The original house of the Marx estate still stands on Gatehouse Road. Though empty and neglected, its grandeur is breathtaking. The red brick, white-pillared mansion was built in 1904 and has nine fireplaces and 14 baths. It had a swimming pool, tennis court, paddle court and a four-car garage with a seven-room caretaker's cottage above it. A chain linkfence, to prevent Marx’s 13 dogs from straying, enclosed the entire compound. Before the subdivision of the property in the 1980's, the home had a Weaver Street address and could be viewed through the open lawn from the street. Now, surrounded by 29 contemporary homes on uniform lots, the home is hidden from view and appears to be a vestige of a gone by era.
The property was owned by the legendary Louis Marx, sometimes called ''the Toy King of America,'' who died in 1982 at the age of 85. He had nine children, who he named after famous friends who were named as godparents to the children: Emmett Dwight, for Gen. Emmett O'Donnell and President Eisenhower; Spencer Bedell, for Gen. Walter Bedell Smith; Bradley Marshall, for Gen. Omar N. Bradley and Gen. George C. Marshall; Curtis Gruenther, for Gen. Curtis E. LeMay and Gen. Albert M. Gruenther, and Hunter Bernhard, for Gen. Hunter Harris and Prince Bernhard of the Netherlands.
Marx is as legendary as his estate. A 1955 article in Time Magazine describes his arrival at a soiree at the 21 Club in Manhattan; “A roly-poly, melon-bald little man with the berry-bright eyes and beneficent smile of St. Nick touching down on a familiar rooftop. Louis Marx, America's toy king and cafe-society Santa, was arriving at his favorite workshop. With his beautiful blonde wife Idella, who looks the way sleigh bells sound, 59-year-old Lou Marx toddled regally toward a table in the center of the downstairs room. The table is always reserved for Millionaire Marx by the divine right of toy kings, and the fact that he has never been known to let anyone else pay the check. “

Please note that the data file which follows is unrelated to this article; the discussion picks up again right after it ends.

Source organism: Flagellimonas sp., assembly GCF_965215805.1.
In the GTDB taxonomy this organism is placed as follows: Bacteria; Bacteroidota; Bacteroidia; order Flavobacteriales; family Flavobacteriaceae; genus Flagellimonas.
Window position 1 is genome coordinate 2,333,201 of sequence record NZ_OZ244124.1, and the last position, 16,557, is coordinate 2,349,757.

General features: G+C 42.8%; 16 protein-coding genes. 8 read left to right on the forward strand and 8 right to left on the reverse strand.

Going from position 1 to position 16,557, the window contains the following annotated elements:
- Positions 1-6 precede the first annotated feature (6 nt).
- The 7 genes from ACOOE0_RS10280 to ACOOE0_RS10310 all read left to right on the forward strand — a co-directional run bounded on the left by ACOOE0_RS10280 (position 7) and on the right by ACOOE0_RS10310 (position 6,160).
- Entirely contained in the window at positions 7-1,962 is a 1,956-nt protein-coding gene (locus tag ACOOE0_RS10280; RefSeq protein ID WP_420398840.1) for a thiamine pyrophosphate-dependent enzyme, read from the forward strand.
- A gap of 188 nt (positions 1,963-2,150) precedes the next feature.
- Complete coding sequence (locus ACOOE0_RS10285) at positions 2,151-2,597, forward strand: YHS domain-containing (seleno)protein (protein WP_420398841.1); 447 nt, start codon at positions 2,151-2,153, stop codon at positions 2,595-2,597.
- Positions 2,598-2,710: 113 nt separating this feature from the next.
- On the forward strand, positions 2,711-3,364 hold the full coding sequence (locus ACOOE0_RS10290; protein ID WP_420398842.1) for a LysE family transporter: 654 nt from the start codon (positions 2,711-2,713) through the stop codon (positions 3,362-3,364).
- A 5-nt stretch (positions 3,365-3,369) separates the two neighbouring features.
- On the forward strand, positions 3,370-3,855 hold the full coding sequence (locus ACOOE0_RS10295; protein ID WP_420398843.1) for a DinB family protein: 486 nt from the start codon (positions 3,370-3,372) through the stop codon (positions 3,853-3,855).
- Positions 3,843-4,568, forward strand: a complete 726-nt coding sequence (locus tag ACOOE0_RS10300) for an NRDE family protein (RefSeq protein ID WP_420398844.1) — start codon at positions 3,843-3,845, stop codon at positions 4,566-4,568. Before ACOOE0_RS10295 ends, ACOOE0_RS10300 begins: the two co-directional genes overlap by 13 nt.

And city friends were not the only ones to benefit from his generosity. Each Halloween from 1940 to 1980, Marx distributed hundreds of toys to neighborhood children who came to trick or treat. He built a multi-million dollar toy company and was free handed with his gifts.
Upon Marx’s death, Anthony Scarcella, a New Rochelle developer, bought the estate and received approval to subdivide it and build 29 homes. He built the development and in 1985 he sold the original home on 1.75 acres to Alexander Raydon, who kept it until October 2007. When Raydon died, Scarcella re-purchased the house, for $2,500,000, which was more than the sale price of the entire estate in 1982. Scarcella then attempted to gain approval to tear it down and build three more new homes on the property. However, this time he received far more resisitance from the Board of Architectural Review and ultimately the Scarsdale Board of Trustees. He was denied a demolition permit to tear down the home because it was found to be a structure of substantial historic importance. The BAR found that the mansion met three of the four preservation criteria and that its demolition would be detrimental to the public interest.
The Board of Architectural Review concluded:
1. That the Marx mansion, built in 1903, is of such architectural and historic interest that its removal would be detrimental to the public interest in that the structure is a Georgian Style building incorporating a symmetrical brick façade with a low roof line with white trim doors, windows and eaves. The record also supports the existence of a Greek Revival style pediment with Corinthian columns in the front and rear elevations and that the trim details conform to the period in which the Marx mansion was built.